- Women’s Studies in the Thicket of Academe in the 1970s: Liz Kennedy in Buffalo
In her memoir about the founding of women’s studies at SUNY/Buffalo, “Dreams of Social Justice” (2000), Liz Kennedy speaks about Lillian Robinson and me as the mentors that doctoral work at Cambridge University never provided her. The mentorship was reciprocal. From Liz, I learned about institutional citizenship and academic democracy; and although I no longer work at the heart of women’s studies, I want to take this opportunity to pay testimony to that special mix of pragmatism and democratic vision that I, and others, learned from her. In those early years, you could say that we represented the two opposing forces from which women’s studies was initially formed and that it continues to struggle to combine. Liz led from women’s studies’ social-movement side, while I did my best to represent its creative intellectual dimension. This struggle underlies our long and evolving and tough-as-nails friendship. It is now close to forty years from the day that I first wrote to Liz about a position in the American Studies Department. There I would join her in developing a women’s studies program at the University of Buffalo (UB).
I never would have gotten that or any other good tenure-track job at a decent university without the feminist movement, which was developing at places like UB—politically aware public universities with well-developed student movements. As a graduate student, I had worked on a proposal for women’s studies at a Midwestern private university, a proposal that went nowhere for a decade. I wonder whether such efforts were generally more successful at public universities because they were answerable to elected legislatures, more broadly based in their class and ethnic profiles, less elitist, and more democratic than private universities. At these public universities, it was politically active students who brought about the earliest women’s studies programs, as university leadership would never have initiated such projects unless to pacify restive young women. [End Page 79]
At first, women’s studies at UB was located in a special division, which had been designed, as was the case elsewhere, to house student clamor for educational relevance in such a way that it would be possible to shut down the experiment once the popular clamor died down. Women’s studies at UB began in just such a location; at our university it was called “The Colleges.” But our women’s studies had a unique advantage: an actual department to which we could be connected that appreciated our educational vision. The university had an interdisciplinary and capacious American studies department unlike any other in the country. It was run by an eclectic, visionary, and somewhat patriarchal historian named Larry Chisholm who wanted to do things that would not become common for another three decades: namely, to organize the study of American society and culture based on the experiences of those who were marginalized by mainstream culture; to draw on anthropology and cultural studies rather than canonical literature; and to explore America from the outside in, from the perspectives of those throughout the world that were impacted by our culture and power, though largely ignored by us. Liz, the anthropologist, woman, and scholar of Amazonian indigenous peoples fit quite nicely with all of these intentions. Here, she cultivated a place for women’s studies starting in 1971.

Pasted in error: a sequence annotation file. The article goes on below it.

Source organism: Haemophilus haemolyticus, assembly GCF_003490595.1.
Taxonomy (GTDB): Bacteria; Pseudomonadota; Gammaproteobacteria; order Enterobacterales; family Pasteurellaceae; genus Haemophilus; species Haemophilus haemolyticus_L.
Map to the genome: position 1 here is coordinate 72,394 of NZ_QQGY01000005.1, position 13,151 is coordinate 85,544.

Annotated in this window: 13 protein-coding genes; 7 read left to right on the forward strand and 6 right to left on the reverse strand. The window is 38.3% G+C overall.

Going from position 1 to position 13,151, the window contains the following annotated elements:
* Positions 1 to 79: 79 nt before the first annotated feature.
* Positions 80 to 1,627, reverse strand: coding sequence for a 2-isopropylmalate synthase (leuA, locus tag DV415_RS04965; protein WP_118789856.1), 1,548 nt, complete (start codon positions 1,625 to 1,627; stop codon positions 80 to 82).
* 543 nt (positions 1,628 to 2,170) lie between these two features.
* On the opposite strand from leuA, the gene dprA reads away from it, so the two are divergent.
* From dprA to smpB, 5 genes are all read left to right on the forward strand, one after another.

American studies allowed us to develop women’s studies, initially by hiring and housing tenure-track faculty. Our approach to this young field was somewhat along the lines that the socialist feminist approach provided to women’s liberation in general: to be independent enough to set feminist priorities, but always in solidarity with similar intellectual and political projects that sought to refigure understandings of and priorities for America from the margin rather than the center. With one foot in the experimental student-oriented division and the other in an interdisciplinary department, women’s studies at UB was launched. The university—responding to pressure for greater gender equity—made faculty positions available for departments, which could then compete to hire highly qualified female candidates. And American...